Tackling Workplace Anxiety

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Tackling Workplace Anxiety

Most of us associate anxiety with danger or unwelcome events and circumstances. For some of us, a spike in our stress levels can be debilitating. Yet here’s the thing: workplace anxiety is as predictable as Monday Morning – it’s going to happen! While some level of anxiety is expected, severe anxiety can quickly develop and affect an employee’s workplace performance, relationships with co-workers and supervisors, and overall quality of work.

Melanie Benitez , our Client Success Manager, lined out ten of the most common sources for workplace anxiety last week, and we wanted to share a few of them with you today.

1. Lack of recognition

Behaviorally we all appreciate recognition – a lack of it can cause us to feel anxious possibly because without it we don’t know if we are doing the right thing. So as a reminder, behaviorally what do each of the behaviors need. High D – Wonder why everyone can’t do what they do. High E – will partake and share in why they did a good job. High P – modest but pleased about receiving praise. High C – Tends to downplay and will think “I could have done better”. Look and see how workplace morale changes when you spend more time acknowledging the “little victories.”

2.Workload deadlines

Understanding how your staff approach and what you as the manager/supervisor can do is a start. High D – start with the result – define the concept, no need to micromanage. High E – limit new ideas and keep them focused on the task/deadline at hand. High P. – enjoys having one task at a time – appreciates knowing the deadline expectation. High C – give them specifics about the job, how to complete it and what results are expected.

3.Constant interruptions

High D – will not appreciate being interrupted and will probably state so. High E – because High E’s like to communicate and enjoy having conversations, they will send to be ok with interruptions. In fact, it is best to avoid interrupting them as they can be easily distracted. High P – will stop and appear to be calm and ok with the interruption, however inside they may be stressing because they are thinking of everything else they need to get done. Pay attention to their body language. High C – with respect being huge to someone with high C, they may feel disrespected if interrupted constantly – can cause stress as well because interruptions could impact their ability to get things “right”.

4.Dealing with authority figures

For some, dealing with someone in a position of higher authority can be intimidating – stress or anxiety can occur with those with High D, if they feel their supervisor/manager is micromanaging them or if they feel. High E – may get nervous to approach manager/supervisor if they feel they won’t be listened to or feel they are not liked and or respected or feels they won’t get the friendly. High P. – may feel anxious or stressed if approached by manager with questions and is not given sufficient time to process the response. High C – same for them but reason for feeling anxious or stressed could be the result of feeling as if they cannot give the correct response. Regardless of the behavior or reason don’t hesitate to seek advice/ask questions from your boss, it does not show weakness but demonstrates wisdom – chances are your boss will be glad you asked and will be quite willing to share what they know with you and is probably not as “scary”.

5.Difficult coworkers

Understanding each other and appreciating each other’s behavioral strengths is key to resolving those that drive us crazy at work. Understanding and applying the appropriate communication to those you work with can help. And being able to say things like “wow, that was a bit harsh their High D or I know you need time to think about this but I need something by XXXX and give them a time frame. Or those high C’s – I know you have an answer to this however can we talk about a different way to think about this.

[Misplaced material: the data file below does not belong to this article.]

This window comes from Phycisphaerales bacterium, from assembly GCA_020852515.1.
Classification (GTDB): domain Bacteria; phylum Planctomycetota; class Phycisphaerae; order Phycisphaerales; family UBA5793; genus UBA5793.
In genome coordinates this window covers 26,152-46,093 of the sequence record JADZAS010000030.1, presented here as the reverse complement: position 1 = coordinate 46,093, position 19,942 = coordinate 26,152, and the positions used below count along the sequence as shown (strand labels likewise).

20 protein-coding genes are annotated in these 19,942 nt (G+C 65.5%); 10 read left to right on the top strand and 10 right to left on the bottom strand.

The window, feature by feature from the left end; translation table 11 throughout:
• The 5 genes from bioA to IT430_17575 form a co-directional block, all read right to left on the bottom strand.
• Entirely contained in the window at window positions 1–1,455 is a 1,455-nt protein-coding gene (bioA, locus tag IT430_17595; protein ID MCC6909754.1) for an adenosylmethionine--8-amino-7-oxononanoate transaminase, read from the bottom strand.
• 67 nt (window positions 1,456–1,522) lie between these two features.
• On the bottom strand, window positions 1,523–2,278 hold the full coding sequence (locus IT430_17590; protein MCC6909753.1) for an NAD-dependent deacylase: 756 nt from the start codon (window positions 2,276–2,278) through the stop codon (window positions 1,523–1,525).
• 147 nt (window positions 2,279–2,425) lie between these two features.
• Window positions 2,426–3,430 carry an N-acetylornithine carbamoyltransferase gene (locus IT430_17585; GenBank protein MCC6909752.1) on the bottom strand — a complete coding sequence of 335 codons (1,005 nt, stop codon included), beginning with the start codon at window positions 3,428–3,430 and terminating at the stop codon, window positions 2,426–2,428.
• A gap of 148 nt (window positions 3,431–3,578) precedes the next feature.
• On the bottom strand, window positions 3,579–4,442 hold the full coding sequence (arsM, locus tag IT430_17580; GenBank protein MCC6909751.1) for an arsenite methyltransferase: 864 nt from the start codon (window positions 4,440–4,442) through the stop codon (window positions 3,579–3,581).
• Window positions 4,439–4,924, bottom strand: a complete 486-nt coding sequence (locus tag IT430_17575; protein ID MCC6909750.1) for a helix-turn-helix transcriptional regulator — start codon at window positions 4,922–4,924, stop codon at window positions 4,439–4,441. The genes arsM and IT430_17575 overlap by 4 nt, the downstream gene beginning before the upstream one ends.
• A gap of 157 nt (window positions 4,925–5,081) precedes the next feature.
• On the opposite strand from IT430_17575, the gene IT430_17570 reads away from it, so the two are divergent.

6.Lack of clear direction

High D individuals will automatically come to their own conclusion if not given enough direction – they won’t get stuck but if they don’t understand your vision, the direction they head may not be the one you want. High E. – if unsure of direction, may seek engagement and ideas from others – what this does is causes them to engage in conversations with others – taking time away from them and from completing the task at hand. High P – because of their need to process, they may need to circle back around and ask additional questions – must create an environment that makes it safe for them to do this. High C. – will get stuck and will not move forward if they do not feel they can do it accurately.

Learning more about yourself behaviorally, can give you an upper hand on any of these factors that stress you out. Learn to recognize the physical effects of stress and do something about it before it makes you ill. Beware of work stress spilling over into other areas of your life.

Whatever the source of your stress, speak to your manager or someone in your organization that you feel comfortable talking to. Employers have a duty to ensure the health, safety and welfare of their employees. You can help reduce workplace stress through a series of changes both in the office and at home. Try incorporating one or more stress-mitigating practices into your daily routine and you may find yourself happier at work and at home.

Don’t forget, we’re getting social- follow us on Facebook , Twitter and LinkedIn. Stay tuned for our next Wednesday Recap and learn more about leveraging behavior with our other blog posts . If you know of an organization or company that may be challenged with communication and could benefit from The Know Your Talents™ Team Impact! Workshop or PDP Professional Certification , please call us at 480-348-8900!

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